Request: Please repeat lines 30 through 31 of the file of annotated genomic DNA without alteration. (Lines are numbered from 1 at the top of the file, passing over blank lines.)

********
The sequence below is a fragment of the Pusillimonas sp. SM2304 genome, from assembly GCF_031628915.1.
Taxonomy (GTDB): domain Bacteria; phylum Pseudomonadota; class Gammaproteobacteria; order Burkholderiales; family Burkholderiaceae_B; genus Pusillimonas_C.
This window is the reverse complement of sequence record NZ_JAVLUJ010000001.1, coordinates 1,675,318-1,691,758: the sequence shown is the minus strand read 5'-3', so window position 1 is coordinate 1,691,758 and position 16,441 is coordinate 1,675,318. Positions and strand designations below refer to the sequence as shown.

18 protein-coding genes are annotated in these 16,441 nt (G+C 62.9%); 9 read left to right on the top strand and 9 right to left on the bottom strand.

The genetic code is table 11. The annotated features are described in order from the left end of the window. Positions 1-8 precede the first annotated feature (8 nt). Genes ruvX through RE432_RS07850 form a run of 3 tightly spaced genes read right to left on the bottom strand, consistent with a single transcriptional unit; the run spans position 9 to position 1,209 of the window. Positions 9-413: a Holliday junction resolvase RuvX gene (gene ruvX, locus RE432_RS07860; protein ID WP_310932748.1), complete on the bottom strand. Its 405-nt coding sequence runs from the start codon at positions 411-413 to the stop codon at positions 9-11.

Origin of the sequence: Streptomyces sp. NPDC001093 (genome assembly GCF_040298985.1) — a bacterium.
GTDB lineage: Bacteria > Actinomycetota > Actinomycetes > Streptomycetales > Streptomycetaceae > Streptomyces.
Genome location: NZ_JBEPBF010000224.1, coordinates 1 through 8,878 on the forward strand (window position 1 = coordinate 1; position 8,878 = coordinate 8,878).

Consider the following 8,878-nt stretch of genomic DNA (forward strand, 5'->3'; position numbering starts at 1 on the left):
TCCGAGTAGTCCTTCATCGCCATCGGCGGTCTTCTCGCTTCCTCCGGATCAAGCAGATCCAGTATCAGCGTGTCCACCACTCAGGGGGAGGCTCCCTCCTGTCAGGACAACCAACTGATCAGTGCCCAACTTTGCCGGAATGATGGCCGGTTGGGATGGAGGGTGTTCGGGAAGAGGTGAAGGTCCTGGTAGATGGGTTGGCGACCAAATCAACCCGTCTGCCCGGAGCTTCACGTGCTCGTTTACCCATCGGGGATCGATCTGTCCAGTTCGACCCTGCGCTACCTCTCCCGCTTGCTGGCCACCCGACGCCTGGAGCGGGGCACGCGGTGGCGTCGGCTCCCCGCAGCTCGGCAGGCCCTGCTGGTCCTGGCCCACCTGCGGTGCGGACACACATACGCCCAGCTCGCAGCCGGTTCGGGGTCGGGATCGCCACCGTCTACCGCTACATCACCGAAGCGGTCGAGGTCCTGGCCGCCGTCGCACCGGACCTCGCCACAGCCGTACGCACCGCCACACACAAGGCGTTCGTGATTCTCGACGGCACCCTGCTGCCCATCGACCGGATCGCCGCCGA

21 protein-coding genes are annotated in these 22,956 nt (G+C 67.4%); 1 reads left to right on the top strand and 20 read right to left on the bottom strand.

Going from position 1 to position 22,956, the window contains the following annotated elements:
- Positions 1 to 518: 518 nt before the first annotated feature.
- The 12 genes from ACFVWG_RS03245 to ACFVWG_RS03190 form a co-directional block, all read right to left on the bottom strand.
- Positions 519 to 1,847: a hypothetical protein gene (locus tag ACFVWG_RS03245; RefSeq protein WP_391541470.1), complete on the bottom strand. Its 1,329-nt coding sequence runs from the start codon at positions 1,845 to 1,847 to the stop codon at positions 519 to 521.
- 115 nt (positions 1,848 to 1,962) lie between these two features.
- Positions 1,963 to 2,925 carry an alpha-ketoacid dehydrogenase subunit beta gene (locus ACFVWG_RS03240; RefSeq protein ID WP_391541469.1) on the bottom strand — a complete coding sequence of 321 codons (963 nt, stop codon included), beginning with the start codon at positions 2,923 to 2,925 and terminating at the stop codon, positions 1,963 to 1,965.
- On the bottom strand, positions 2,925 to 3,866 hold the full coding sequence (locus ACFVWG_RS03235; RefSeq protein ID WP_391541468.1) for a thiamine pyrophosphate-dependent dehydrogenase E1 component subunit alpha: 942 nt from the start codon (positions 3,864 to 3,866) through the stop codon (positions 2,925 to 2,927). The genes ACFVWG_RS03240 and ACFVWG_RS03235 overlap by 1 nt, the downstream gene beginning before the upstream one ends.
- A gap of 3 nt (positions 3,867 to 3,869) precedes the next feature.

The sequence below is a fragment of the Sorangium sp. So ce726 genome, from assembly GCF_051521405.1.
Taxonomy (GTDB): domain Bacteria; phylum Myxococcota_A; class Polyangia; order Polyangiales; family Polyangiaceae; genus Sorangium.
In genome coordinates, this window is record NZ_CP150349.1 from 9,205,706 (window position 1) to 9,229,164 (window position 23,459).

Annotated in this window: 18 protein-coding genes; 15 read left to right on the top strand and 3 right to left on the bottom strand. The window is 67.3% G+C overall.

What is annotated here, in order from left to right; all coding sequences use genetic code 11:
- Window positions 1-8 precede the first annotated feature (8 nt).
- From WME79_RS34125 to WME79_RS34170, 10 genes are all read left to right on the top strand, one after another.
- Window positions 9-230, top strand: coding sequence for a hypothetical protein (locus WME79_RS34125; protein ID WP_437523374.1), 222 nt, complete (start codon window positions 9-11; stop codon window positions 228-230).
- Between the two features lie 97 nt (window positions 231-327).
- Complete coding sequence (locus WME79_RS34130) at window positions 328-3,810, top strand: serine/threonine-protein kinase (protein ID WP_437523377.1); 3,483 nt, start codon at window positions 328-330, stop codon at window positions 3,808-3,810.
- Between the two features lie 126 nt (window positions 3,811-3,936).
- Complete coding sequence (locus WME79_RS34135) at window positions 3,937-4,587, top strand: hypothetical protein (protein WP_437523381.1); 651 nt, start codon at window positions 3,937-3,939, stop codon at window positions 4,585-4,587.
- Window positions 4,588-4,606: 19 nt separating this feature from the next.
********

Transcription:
- Between the two features lie 126 nt (window positions 3,811-3,936).
- Complete coding sequence (locus WME79_RS34135) at window positions 3,937-4,587, top strand: hypothetical protein (protein WP_437523381.1); 651 nt, start codon at window positions 3,937-3,939, stop codon at window positions 4,585-4,587.